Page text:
Everton are swooning…big time.
In fact, the Goodison crew is getting such poor results that they even have manager David Moyes worried, as evidenced by his going public that he expected to start the year better.
Early season struggles for Everton are nothing new under David Moyes whose teams routinely come out of the gate like a stud with a nail in it’s hoof.
Last night, I had a chance to discuss Everton’s plight on the Followtonians podcast with Eric Howell and Peter McPartland, an excellent group of guys.
You can listen to the podcast here and I’ll offer some background below.
This year is really no different. The Toffees have given up only seven goals on the campaign, better than all but six other Premiership squads. One problem, they’ve only deposited four in their account and the offensive problems are continually systemic of an early season Moyes-managed team.
Everton have struggled to create offense through a lack of width on the pitch, too many ‘tweeners on the team, and some poor tactics.
Quick, name the best wide player on Everton? Is it really Leighton Baines? Quite possibly.
The Toffees are loaded up the middle with the likes of Cahill, Fellaini, Rodwell and Arteta. One problem, opponents know this and hunker down in the center lane of the pitch….and Everton just kowtows to them because their key wingers (Pienaar, Osman, Bilyaletdinov) love to take the play more centrally–what they would call in the NFL “between the hashmarks.”
Not only do the wide players find more congestion when they drive inside with the ball, but they also create less space for their talented interior players to play.
Further, none of this is helped by a striker ensemble that looks lost (Jermaine Beckford), disinterested (the mercurial Luis Saha) and either pouty-or-pudgy (Yakubu) in the opening frame of the season and are failing to create space vertically.
With the Toffees attack stymied, Moyes has moved players around and up-and-down the pitch looking to create some flow. Unfortunately, those tactics have only exacerbated the problem.
The biggest transgression? Moving Marounne Fellaini into the forward role in an attempt to generate some offense off the skyscraping Belgium’s head or last-pass off his foot. This hasn’t worked.
It was the switcheroo of Fellaini moving back and Cahill moving up that ignited Everton last season as Fellaini proved adroit at controlling and containing the ball in the offensive end and the Australian’s forward movement created an opportunity or turnover ahead of Fellaini.
Why Moyes has forgotten this is anyone’s guess and Everton is left–once again at the beginning of the season–attempting to find the elusive chemistry and team movement in the attack. Everton fans have seen this drama unfold before.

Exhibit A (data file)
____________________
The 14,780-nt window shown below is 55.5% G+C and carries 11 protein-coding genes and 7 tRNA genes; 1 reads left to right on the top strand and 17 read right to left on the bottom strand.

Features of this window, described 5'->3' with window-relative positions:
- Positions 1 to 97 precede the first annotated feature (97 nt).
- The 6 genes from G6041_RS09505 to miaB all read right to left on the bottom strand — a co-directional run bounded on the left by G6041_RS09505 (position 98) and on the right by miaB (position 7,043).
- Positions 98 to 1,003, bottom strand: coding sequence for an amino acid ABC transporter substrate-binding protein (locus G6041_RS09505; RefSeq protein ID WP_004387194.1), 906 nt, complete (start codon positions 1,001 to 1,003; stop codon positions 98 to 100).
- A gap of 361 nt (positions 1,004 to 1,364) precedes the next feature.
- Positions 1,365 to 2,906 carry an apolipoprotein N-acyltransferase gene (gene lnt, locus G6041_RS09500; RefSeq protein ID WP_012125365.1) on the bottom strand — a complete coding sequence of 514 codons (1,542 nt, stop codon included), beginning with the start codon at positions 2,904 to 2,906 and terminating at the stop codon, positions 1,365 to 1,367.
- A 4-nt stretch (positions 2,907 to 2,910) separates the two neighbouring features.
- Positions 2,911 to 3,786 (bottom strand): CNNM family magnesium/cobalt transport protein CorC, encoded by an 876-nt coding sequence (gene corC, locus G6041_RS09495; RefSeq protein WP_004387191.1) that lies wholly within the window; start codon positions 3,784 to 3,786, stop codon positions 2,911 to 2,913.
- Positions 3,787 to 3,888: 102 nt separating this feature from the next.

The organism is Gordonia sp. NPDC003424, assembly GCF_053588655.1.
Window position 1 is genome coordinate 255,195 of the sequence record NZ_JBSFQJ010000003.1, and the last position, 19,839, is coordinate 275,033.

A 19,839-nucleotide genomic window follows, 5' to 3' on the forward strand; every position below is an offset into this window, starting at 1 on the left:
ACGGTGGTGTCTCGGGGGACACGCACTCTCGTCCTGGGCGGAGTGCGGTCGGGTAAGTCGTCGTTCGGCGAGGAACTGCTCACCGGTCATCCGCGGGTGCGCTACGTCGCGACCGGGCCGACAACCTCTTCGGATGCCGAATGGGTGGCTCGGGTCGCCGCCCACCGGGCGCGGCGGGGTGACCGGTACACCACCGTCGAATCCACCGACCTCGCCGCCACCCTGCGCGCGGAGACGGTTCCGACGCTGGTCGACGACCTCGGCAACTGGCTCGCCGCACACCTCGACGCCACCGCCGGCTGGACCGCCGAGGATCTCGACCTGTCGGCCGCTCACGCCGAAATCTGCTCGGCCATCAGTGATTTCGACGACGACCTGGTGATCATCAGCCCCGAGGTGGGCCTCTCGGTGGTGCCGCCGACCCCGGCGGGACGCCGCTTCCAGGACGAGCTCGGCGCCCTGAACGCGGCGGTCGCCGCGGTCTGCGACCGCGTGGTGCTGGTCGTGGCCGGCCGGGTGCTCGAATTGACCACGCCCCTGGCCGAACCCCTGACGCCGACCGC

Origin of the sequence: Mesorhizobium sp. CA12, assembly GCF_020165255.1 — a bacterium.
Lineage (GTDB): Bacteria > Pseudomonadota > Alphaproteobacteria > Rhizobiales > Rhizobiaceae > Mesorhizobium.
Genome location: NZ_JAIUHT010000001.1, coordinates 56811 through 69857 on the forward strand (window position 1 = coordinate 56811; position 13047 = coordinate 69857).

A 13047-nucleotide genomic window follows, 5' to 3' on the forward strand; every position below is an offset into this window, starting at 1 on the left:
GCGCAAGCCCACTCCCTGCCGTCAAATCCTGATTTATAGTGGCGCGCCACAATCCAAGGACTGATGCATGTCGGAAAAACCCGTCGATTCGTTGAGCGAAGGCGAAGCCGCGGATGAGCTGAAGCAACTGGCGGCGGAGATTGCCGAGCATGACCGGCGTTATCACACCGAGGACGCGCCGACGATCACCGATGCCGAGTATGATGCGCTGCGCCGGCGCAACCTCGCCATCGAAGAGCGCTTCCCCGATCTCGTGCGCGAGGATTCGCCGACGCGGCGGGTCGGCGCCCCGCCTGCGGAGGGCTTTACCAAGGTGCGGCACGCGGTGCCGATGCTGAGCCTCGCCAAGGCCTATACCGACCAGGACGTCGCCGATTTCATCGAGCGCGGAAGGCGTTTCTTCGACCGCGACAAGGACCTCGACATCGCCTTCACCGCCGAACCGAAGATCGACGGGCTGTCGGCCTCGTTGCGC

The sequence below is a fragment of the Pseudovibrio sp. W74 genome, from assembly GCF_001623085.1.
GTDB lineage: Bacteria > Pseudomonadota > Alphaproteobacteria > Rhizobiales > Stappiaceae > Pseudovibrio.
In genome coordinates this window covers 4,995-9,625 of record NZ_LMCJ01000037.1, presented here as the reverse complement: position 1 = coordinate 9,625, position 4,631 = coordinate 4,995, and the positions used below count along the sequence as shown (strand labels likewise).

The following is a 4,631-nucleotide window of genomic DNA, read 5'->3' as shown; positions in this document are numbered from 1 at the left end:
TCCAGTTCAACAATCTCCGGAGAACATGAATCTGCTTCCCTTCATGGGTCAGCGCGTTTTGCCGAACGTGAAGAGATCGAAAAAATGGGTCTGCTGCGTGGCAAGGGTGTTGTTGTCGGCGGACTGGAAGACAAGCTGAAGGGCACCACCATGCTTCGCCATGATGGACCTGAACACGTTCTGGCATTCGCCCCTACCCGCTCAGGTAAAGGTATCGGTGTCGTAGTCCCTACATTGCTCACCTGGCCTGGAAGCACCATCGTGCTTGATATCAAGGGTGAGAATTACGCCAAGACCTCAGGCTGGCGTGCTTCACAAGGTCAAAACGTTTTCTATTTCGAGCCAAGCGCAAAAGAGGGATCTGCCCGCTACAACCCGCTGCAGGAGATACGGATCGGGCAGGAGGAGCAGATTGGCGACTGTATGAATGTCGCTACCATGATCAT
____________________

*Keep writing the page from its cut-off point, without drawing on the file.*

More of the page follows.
With that said–and his few changes–look for Everton to start the turnaround again this year, perhaps on the road this weekend at the Cottage. Fulham is devoid of offensive talent up top and the Toffees should jump at the opportunity to play more attack-minded in London.
Here’s to hoping that Moyes and his crew come out and go for it against Fulham. The front six should be Fellaini as the holder with Arteta ahead of him, Pienaar on one wing and Leighton Baines moved up from leftback slot on the other.
Bilyaletdinov should play the forward role (as he does for his native Russia) that Tim Cahill, who has now been ruled out of the match, typically does.
Jermaine Beckford, more for his work rate, should start up top by himself. Leon Osman goes to the bench. (Seamus Coleman comes in to fill Baines’ spot at leftback).
I’m normally not one to borrow from Peter to pay Paul, but width is so critical to Everton’s attack right now that at least Baines can be counted on to stay wide and have a left foot that can cross it.
Now, if Everton are to avoid their customary early season malaise in the future, there’s a few things that they should do on personnel side starting with the January window.
First, quit making poor, but hopeful purchases. Eleven million on Yakubu and $8M on James Beattie come to mind. This for a team that perennially blames a lack of funds for their form and performance. (Even $10M on Fellaini seems a bit extravagant, however hopefully the Belgium man will start to consistently stay off the training table and make an impact on the pitch).
Next–for the love of Trevor Steven–go get yourself a winger that extends the field, an Antonio Valencia-type. Sadly enough, had Moyes and company procured the services of Craig Bellamy in August, I’m quite confident this story right here would never be written and Everton would hover around the Aston Villa-ish, Sunderland area of the table.
Of course the name Landon Donovan comes to mind, but a better option would be someone that’s going to stick around for a while.
If Jagielka or Pienaar have to be sold to make that happen, it would be unfortunate, but in my mind beneficial. (Caveat on Jagielka in that the Toffees home-grown ratio gets clipped in the process.)
Finally, whether it’s that winger or an attacker, break the bank for a dynamic speedy difference maker, if not in January, then in August before the next campaign.
If Everton need one thing more than anything it’s a scintillating attacker who can draw defenses and open up more space for Arteta, Fellaini, Cahill and Pienaar.
On the high end of the scale that’s a player like Eljero Elia; on the low end a Stephen Hunt-type.
In the meantime, expect Everton to turn it around, but don’t expect them to correct the slow starts until they address some of the pertinent issues above.